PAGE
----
Stage II. There's 1 tumor and it has grown into nearby blood vessels, or there's 2 or more tumors that may or may not have grown into nearby blood vessels. The cancer has not spread to nearby lymph nodes or to other parts of the body.

Stage III. The cancer has not spread to other parts of the body. This stage is divided into these 2 subgroups:

  • Stage IIIA. The cancer has grown into the outer cover of organs in the belly (abdomen). This covering is called the visceral peritoneum. It has not spread to nearby lymph nodes.

  • Stage IIIB. One of these is true:

    • The cancer has grown right into tissues or structures outside the liver. It has not spread to nearby lymph nodes.

    • The tumor is any size and may or may not be growing outside the bile duct. But it has spread to nearby lymph nodes.

Stage IV. The tumor is any size and may or may not be growing outside the bile duct. It may or may not have spread to nearby lymph nodes. The cancer has spread to organs in other parts of the body, such as the bone or lung.

Perihilar bile duct cancer

Stage 0. The cancer is only in cells on the surface of the innermost layer of the bile duct, which is called the mucosa. This stage is also called carcinoma in situ (CIS).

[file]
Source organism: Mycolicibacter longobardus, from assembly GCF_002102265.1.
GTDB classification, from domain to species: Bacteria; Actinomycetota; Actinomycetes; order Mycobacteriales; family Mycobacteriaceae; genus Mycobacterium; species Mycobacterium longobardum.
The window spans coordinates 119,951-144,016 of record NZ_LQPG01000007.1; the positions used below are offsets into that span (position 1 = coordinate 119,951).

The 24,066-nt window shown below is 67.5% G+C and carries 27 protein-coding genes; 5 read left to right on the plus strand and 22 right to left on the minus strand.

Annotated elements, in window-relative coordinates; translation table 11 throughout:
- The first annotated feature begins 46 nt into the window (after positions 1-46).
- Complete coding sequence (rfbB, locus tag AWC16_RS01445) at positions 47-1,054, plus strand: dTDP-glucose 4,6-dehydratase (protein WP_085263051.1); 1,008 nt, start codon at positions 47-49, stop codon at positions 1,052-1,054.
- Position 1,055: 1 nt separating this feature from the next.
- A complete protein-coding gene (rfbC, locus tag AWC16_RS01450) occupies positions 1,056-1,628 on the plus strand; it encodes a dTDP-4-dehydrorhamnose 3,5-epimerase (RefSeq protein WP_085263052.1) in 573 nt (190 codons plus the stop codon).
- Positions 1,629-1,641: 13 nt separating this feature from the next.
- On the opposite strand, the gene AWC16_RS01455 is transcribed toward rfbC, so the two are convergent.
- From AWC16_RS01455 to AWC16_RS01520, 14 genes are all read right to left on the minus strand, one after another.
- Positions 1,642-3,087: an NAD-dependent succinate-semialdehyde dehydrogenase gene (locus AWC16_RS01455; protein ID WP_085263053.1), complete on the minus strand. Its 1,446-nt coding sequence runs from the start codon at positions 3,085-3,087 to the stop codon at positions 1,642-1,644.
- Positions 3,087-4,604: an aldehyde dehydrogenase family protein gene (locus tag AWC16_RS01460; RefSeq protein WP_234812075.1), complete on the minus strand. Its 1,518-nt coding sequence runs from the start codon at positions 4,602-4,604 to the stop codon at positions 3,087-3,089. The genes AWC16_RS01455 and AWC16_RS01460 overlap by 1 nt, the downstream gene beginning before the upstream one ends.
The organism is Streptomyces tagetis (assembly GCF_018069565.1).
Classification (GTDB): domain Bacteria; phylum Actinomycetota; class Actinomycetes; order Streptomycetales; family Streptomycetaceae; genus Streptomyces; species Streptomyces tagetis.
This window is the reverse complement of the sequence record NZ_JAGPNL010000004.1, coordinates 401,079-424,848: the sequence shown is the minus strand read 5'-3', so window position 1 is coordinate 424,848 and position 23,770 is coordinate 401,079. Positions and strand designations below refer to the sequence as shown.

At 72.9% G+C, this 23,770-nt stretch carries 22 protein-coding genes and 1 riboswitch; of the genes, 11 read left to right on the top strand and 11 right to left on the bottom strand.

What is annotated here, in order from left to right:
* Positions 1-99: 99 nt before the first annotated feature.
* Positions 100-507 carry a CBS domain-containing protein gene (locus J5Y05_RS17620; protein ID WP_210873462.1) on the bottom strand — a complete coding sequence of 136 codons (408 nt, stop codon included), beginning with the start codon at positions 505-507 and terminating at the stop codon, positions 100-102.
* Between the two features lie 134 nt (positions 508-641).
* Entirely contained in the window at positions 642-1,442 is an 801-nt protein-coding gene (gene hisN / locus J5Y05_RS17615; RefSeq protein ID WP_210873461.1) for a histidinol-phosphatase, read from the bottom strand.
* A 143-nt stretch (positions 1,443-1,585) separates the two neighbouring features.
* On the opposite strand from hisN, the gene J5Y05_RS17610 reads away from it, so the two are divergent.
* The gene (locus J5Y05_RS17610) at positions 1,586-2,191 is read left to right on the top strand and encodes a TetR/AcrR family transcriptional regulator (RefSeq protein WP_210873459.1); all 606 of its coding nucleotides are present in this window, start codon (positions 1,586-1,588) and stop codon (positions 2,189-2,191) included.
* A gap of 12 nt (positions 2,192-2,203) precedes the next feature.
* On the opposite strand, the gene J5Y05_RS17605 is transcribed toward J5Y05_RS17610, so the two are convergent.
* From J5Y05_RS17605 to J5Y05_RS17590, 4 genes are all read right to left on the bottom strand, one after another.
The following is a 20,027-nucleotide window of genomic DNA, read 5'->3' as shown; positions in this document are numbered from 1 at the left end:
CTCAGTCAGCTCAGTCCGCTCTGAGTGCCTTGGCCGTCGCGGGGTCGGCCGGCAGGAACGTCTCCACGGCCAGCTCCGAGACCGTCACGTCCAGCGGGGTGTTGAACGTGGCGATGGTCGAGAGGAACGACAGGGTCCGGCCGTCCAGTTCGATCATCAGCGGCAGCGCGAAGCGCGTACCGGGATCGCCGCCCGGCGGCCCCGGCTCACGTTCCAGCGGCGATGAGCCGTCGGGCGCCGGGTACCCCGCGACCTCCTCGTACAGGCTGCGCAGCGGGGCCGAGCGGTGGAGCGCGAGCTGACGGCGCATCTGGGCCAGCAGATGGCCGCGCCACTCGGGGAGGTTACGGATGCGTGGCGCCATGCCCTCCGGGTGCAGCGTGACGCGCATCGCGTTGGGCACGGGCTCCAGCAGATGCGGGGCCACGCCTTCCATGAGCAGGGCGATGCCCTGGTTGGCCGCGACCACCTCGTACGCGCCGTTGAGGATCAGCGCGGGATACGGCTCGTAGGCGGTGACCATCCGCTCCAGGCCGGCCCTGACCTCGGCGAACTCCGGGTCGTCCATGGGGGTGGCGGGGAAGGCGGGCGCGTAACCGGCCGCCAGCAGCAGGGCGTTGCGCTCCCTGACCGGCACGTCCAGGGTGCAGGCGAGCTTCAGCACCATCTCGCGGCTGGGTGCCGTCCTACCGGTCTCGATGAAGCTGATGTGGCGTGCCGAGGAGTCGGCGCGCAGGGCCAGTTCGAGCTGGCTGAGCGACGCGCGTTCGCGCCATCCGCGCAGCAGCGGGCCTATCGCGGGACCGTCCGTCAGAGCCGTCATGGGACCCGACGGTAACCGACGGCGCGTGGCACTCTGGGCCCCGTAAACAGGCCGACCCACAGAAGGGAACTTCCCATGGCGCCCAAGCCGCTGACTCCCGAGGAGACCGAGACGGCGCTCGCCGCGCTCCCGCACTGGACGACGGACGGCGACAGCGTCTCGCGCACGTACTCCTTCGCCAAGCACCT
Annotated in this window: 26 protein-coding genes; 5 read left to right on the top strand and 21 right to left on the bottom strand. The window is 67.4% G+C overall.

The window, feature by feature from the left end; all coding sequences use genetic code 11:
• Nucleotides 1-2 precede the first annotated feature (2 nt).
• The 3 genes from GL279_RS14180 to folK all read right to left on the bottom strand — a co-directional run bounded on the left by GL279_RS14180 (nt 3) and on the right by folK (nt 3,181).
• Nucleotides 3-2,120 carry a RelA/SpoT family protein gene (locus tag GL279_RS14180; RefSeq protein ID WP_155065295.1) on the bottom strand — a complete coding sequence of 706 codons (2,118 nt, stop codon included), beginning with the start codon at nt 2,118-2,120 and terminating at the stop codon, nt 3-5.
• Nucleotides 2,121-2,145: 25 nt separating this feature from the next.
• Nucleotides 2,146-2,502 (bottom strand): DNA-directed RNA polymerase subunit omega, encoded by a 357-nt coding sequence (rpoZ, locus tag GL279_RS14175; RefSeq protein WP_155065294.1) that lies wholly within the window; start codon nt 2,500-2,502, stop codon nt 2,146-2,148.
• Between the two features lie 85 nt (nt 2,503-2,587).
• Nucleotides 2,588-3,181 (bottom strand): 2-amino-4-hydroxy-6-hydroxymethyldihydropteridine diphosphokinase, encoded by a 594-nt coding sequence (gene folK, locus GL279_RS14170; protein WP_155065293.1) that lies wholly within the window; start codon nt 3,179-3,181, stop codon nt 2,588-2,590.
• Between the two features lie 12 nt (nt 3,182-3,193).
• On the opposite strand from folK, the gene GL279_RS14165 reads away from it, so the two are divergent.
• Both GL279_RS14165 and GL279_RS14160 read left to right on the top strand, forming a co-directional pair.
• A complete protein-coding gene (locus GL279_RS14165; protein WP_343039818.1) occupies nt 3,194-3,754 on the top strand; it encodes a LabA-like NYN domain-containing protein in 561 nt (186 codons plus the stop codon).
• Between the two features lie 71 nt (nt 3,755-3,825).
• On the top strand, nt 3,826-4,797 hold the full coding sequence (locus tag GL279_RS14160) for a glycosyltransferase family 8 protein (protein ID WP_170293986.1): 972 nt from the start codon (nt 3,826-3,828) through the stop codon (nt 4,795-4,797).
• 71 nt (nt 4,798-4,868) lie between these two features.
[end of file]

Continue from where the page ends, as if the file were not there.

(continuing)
Stage I. The cancer has grown deeper into the layers of tissue that make up the bile duct wall. It has not spread to nearby lymph nodes or to other parts of the body.

Stage II. The cancer has grown through the bile duct wall and into nearby fatty tissue or nearby liver tissue. It has not spread to nearby lymph nodes or to other parts of the body.

Stage III. The cancer has not spread to other parts of the body. This stage is divided into these 3 subgroups:

  • Stage IIIA. The cancer is growing into 1 side of the main branches of a blood vessel in the liver, either the portal vein or the hepatic artery. It has not spread to nearby lymph nodes.

  • Stage IIIB. The cancer has not spread to nearby lymph nodes. It's growing into the main blood vessels in the liver in 1 of these ways:

    • It's growing into both the portal vein and the hepatic artery, the main blood vessels in the liver.

    • It's growing into the branches on 1 side of both the portal vein and the hepatic artery.

    • It's growing into other bile ducts on the same side as the main tumor and into the portal vein or the hepatic artery on the other side.

  • Stage IIIC. The tumor is any size. It may or may not be growing outside the bile duct or into nearby blood vessels. The cancer has spread to 1 to 3 nearby lymph nodes.

Stage IV. This stage is divided into these 2 subgroups:

  • Stage IVA. The tumor is any size and may or may not be growing outside the bile duct or into nearby blood vessels. The cancer has spread to at least 4 nearby lymph nodes but not to other parts of the body.

  • Stage IVB. The tumor is any size and may or may not be growing outside the bile duct or into nearby blood vessels. It may or may not have spread to nearby lymph nodes. It has spread to other parts of the body, like the bones or lungs, or to distant parts of the liver.